Click on the title below to play the song. Following the lyrics are a Song Analysis Worksheet (PDF file), notes and questions that can be used for an in-depth examination and discussion of the lyrics, as well as some tips for using songs as primary sources in the classroom.

A New Song, To the Plaintive Tune of Hosier's Ghost
(Click on the title to play the song.)

As near beauteous Boston lying,
On the gently swelling Flood,
Without Jack or Pendant flying,
Three ill fated Tea Ships rode.

Just as glorious Sol was setting,
On the Wharf a numerous Crew,
Sons of Freedom, Fear forgetting,
Suddenly appear'd in View.

Arm'd with Hammer, axe, and Chisels,
Weapons new for warlike Deed,
Toward the Herbage-freighted Vessels
They approach'd with dreadful Speed.

O'er their Heads, aloft in Midsky,
Three bright Angel Forms were seen;
This was Hampden, that was Sidney,
With fair Liberty between.

"Soon," they cry'd, "your Foes you'll banish,
"soon the Triumph shall be won,
"Scarce shall setting Phebus vanish,
"Ere the deathless Deed be done."

Quick as Thought the Ships were boarded,
Hatches burst, and Chests display'd;
Axes, Hammers, Help afforded;
What a glorious Crash they made!

Squash into the deep descended
Cursed Weed of China's Coast,
Thus at once our Fears were ended;
British Rights shall ne'er be lost.

Captains! once more hoist your Streamers,
Spread your Sails, and plow the Wave!
Tell your Masters they were Dreamers
When they thought to cheat the BRAVE.

Source: Virginia Gazette (Purdie and Dixon), January 20, 1774.

Song Analysis Worksheet (Click to open the PDF file)

Notes and Questions for Discussion

  • Verse 1: "without Jack . . . flying" refers to the absence of the British flag, often referred to as the Union Jack. Why would the flag not have been flying?

  • Verse 2: "glorious Sol"—the sun. Who were the Sons of Freedom? By what name are they more often called?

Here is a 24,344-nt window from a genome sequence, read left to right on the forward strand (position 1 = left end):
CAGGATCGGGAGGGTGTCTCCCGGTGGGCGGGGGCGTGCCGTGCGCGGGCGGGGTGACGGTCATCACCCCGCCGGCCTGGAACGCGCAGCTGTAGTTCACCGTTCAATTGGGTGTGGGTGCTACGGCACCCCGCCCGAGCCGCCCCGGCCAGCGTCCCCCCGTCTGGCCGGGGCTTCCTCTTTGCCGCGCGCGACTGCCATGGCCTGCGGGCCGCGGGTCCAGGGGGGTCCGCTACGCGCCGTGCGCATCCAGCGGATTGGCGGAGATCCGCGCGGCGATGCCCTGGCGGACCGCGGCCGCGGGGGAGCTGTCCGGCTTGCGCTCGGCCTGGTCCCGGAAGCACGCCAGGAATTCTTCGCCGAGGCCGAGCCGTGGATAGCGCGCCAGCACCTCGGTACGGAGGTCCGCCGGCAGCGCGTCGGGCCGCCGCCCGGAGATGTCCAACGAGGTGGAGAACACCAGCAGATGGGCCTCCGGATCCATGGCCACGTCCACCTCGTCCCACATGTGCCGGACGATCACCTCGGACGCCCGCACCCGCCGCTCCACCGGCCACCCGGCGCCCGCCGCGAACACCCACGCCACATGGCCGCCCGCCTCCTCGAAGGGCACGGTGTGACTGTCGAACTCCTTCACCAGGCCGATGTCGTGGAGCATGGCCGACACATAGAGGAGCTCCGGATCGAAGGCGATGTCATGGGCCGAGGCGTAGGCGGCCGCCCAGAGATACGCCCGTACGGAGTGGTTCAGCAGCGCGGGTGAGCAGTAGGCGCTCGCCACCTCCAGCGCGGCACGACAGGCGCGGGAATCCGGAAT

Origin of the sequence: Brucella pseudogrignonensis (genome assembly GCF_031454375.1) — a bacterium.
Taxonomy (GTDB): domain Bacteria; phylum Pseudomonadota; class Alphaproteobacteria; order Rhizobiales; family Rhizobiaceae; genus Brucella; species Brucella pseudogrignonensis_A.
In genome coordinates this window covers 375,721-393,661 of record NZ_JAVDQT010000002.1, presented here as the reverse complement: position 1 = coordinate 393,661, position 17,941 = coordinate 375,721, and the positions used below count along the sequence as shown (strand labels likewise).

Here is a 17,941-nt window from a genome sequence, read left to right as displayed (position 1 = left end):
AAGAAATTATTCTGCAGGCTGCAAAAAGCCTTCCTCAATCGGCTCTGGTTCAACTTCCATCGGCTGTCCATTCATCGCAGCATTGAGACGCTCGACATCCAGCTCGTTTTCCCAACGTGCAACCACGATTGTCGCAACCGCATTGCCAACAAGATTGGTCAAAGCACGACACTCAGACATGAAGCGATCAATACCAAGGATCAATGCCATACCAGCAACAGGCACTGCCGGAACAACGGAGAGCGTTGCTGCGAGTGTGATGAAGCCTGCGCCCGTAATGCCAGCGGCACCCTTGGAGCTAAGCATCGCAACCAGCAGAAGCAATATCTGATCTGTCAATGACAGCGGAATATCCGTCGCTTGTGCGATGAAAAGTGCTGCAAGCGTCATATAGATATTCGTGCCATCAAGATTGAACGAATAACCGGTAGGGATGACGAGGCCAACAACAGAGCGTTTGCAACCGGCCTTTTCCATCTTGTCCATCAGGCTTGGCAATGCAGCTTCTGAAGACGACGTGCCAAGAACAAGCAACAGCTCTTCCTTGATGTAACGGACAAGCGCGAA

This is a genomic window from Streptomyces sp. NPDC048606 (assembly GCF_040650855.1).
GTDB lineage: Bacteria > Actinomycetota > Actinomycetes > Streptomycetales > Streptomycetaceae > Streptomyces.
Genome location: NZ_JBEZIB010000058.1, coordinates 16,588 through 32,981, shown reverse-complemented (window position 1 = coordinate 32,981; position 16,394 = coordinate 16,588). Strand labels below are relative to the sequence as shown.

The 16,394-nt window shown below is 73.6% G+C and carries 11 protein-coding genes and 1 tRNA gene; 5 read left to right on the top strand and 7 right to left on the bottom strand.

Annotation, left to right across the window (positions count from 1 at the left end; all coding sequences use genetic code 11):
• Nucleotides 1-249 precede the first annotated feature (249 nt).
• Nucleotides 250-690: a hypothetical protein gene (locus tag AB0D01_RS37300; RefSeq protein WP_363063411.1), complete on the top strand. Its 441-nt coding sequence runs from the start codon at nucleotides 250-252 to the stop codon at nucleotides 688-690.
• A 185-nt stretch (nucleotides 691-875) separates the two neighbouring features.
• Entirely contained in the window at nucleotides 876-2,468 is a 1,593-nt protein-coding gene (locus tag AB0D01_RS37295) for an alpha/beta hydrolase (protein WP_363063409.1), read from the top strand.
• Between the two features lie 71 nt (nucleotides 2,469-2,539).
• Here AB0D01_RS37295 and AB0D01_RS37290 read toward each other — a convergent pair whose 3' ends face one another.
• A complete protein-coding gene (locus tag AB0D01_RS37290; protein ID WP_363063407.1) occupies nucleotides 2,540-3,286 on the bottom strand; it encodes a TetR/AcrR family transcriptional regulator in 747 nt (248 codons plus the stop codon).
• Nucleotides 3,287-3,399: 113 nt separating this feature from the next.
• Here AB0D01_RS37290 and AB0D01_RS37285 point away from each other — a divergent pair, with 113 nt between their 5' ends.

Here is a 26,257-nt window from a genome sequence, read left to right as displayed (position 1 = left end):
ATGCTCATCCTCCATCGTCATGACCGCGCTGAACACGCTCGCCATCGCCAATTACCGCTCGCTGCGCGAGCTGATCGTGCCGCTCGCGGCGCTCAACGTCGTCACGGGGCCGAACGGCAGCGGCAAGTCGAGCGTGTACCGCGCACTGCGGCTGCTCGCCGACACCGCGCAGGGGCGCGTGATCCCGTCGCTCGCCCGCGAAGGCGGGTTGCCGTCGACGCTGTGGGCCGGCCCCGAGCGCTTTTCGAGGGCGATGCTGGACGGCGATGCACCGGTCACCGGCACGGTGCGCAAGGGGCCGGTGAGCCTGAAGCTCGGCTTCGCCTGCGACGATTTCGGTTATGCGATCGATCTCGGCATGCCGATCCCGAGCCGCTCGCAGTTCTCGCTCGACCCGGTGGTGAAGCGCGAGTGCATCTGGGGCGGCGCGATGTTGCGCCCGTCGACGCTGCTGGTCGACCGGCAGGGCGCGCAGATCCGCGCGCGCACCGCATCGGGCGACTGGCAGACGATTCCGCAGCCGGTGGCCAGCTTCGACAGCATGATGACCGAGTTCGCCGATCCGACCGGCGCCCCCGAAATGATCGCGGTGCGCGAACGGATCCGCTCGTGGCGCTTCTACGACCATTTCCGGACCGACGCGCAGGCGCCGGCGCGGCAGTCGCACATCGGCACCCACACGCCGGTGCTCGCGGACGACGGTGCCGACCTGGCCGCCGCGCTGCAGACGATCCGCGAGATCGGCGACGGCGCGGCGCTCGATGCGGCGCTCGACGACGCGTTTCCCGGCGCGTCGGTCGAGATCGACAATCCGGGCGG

• Verse 3: Why were the men "armed" with "hammer, axe, and chisel" instead of guns? "Herbage-freighted Vessels" were the ships carrying a cargo of tea.

  • Verse 4: John Hampden and Algernon Sydney (sometimes spelled Sidney) were 17th-century British politicians who symbolized to Americans the pursuit of representative government and civil and religious freedom. Why would the writers of this song include Hampden, Sydney, and Liberty as angels overseeing the actions of the Sons of Liberty?

  • Verse 5: "Phebus," usually spelled "Phoebus," refers to the Greek sun god. This verse says that before the sun sets, the "deathless deed" will be completed. Why was it important that the Sons of Liberty did not harm anyone during the Tea Party?

  • Verse 6: Why would the "crash" of hammers and axes be "glorious" to the colonists?

  • Verse 7: "Cursed Weed of China's Coast" refers to the tea that sunk deep into the harbor. Were the colonists being overly optimistic to think that their "Fears were ended?"

  • Verse 8: Who is referred to as "brave" in this verse?

Using Songs in the Classroom

  • Collect songs/poems from the various time periods that you teach. Slave spirituals, war protest songs, songs from the Civil Rights Movement, etc. all provide excellent opportunities for looking behind the facts of an era to see the perspective of ordinary people.

  • Collaborate with your school's music teacher to see if he/she has recordings of the songs you choose or can teach them during music class.

This article was written by Beth Burney, elementary school teacher, Atlanta, GA.